The Chrome web browser is perhaps best suited for running Adobe Flash because Chrome sandboxes the Flash player plugin, making it a bit more secure. While Google Chrome should automatically update the Adobe Flash plugin itself when the browser app is relaunched, sometimes Adobe Flash Player may become out of date anyway and require the user to manually update the Flash plugin.
This tutorial will walk through how to manually update Adobe Flash Player within the Google Chrome browser.
How do I know when to update Adobe Flash Player plugin within Google Chrome?
Typically just periodically quitting and relaunching Google Chrome will update the Adobe Flash Player plugin on it’s own and without any user acknowledgment. However this doesn’t always happen.
Sometimes you may see a yellow banner at the top of the screen saying “Adobe Flash Player was blocked because it is out of date.” or “$1 was blocked because it is out of date.” to indicate the plugin must be updated.
A similar message will appear in Safari if Flash is out of date too. But, we’re focusing on Chrome here so let’s figure out how to resolve that blocked out of date plugin message in all Chrome browsers.
How to Update Adobe Flash Player Plugin in Google Chrome
This updates the Adobe Flash Player plugin in the Chrome web browser, this is demonstrated in Mac OS but it works the same in Windows too.
- In the URL bar of Google Chrome, type the following address: chrome://components/ and hit return
- Locate “Adobe Flash Player” in the list of Chrome components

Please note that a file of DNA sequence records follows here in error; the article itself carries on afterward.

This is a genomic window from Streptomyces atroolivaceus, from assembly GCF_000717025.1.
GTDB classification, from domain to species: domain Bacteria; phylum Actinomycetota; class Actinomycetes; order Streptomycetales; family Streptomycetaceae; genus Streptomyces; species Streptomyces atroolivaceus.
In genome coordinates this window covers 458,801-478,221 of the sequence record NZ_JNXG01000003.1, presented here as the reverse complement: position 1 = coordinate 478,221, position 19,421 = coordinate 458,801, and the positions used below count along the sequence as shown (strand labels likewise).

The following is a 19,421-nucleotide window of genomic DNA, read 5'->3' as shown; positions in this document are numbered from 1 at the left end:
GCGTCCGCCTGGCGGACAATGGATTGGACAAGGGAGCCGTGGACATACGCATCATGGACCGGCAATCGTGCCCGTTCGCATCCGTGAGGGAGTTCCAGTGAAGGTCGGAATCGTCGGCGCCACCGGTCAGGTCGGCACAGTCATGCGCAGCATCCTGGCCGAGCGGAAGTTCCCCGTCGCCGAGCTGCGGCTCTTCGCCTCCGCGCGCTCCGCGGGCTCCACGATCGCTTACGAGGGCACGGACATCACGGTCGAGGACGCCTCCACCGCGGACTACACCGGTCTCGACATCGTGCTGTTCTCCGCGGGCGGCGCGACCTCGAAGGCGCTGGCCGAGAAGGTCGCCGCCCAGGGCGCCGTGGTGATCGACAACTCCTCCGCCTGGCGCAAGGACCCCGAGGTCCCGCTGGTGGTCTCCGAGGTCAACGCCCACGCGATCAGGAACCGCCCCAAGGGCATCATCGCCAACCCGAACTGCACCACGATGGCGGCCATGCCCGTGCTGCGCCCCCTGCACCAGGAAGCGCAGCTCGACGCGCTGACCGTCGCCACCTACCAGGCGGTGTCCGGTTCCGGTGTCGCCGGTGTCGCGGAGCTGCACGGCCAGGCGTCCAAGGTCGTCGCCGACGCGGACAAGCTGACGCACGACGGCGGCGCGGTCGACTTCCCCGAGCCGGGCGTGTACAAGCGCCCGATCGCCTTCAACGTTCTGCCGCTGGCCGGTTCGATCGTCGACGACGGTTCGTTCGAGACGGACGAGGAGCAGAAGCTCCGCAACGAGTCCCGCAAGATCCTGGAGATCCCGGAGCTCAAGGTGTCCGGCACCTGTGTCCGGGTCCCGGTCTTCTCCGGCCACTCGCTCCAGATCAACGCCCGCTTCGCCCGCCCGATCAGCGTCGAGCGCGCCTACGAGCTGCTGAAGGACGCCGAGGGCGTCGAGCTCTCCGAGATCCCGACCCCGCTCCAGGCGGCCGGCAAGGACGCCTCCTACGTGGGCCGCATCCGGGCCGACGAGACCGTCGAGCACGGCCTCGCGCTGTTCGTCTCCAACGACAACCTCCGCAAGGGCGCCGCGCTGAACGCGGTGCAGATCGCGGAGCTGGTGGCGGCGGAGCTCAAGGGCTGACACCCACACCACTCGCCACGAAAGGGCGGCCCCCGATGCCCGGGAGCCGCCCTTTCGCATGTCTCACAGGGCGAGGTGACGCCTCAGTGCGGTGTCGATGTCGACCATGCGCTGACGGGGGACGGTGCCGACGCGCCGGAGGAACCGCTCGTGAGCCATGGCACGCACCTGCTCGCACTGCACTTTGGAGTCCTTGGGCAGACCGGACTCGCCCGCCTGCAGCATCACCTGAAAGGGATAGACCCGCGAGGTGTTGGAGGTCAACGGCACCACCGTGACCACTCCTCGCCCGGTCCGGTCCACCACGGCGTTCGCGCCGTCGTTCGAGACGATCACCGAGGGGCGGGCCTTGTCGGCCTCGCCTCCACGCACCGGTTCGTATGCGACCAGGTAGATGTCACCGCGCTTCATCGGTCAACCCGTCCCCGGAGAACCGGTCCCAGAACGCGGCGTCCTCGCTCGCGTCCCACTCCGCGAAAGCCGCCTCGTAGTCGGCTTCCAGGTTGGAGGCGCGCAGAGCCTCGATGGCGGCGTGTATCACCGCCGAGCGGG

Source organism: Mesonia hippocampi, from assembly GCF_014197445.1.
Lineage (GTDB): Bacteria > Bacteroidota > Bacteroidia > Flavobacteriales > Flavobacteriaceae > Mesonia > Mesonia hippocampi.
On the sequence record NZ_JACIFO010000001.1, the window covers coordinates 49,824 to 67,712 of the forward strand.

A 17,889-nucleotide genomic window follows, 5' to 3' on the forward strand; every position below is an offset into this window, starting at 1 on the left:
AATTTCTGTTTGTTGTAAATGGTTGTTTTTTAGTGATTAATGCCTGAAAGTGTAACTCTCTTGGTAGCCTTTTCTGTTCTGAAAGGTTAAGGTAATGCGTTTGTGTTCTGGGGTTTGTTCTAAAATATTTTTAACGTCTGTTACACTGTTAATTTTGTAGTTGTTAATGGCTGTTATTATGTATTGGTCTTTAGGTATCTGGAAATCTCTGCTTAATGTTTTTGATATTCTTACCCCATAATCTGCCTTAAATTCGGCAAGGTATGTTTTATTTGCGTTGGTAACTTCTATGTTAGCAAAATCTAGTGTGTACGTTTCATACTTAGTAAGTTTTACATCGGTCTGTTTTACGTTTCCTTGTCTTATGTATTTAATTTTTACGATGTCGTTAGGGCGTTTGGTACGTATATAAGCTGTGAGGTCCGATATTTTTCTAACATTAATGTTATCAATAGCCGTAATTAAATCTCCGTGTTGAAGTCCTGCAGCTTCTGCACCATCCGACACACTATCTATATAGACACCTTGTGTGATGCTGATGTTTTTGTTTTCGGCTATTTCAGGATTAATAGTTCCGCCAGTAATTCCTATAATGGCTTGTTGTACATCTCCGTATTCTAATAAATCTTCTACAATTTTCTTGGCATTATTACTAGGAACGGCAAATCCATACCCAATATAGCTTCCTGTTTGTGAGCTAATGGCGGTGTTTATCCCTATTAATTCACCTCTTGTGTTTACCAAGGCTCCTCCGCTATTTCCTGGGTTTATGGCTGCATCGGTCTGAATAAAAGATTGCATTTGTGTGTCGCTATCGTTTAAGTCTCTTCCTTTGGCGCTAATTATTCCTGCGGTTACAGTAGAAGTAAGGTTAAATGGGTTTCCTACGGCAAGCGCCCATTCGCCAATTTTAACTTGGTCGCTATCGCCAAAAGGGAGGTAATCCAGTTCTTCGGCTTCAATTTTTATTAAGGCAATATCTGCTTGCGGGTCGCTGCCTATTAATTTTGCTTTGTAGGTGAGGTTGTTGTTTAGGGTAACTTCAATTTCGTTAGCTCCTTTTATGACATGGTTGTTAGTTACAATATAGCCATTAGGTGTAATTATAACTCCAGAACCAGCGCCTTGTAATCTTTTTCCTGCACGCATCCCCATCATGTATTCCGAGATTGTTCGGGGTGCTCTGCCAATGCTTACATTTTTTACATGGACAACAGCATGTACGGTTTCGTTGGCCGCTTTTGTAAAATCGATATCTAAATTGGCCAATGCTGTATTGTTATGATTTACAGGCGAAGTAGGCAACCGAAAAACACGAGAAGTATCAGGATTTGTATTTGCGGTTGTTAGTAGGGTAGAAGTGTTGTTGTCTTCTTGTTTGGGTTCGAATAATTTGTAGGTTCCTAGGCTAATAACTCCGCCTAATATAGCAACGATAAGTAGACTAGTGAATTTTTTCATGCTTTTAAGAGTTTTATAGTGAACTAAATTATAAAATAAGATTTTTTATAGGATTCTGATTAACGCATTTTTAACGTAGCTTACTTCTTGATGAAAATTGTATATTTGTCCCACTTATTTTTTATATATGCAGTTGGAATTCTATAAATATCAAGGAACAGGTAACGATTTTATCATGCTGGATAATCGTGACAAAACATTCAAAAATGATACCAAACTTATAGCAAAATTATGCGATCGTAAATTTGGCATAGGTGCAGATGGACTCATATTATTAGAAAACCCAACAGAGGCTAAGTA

- Click on “Check for update” under ‘Adobe Flash Player’ and you will see various Status updates indicating the component update status
- “Status – Component updated’ – this means the Flash plugin was successfully updated to the latest version (version number shown corresponding)
- “Status – No update” – there is no available update for the flash plugin
- “Status – Component not updated” – the update failed for some reason or another, or there was no update available and thus the component was not updated
It’s important to keep Flash Player up to date if you’re going to use the Flash plug-in or have it installed, whether it’s in Chrome or in another web browser.
Personally, I only use the Adobe Flash plugin within the Chrome sandbox environment, and I do not install Flash (or any other plugins) into Safari. This allows a user to uninstall Flash from the Mac in general but still retain Flash playing capabilities within the Google Chrome web browser sandboxed environment. In practice, this means when I want or need to use Flash Player for whatever reason, I use Chrome for those Flash websites.
Of course you can also disable Flash in Chrome specifically too, but if you use click-to-play and keep Flash up to date, and keep Chrome up to date, it’s not really necessary to turn the plugin off completely within Chrome.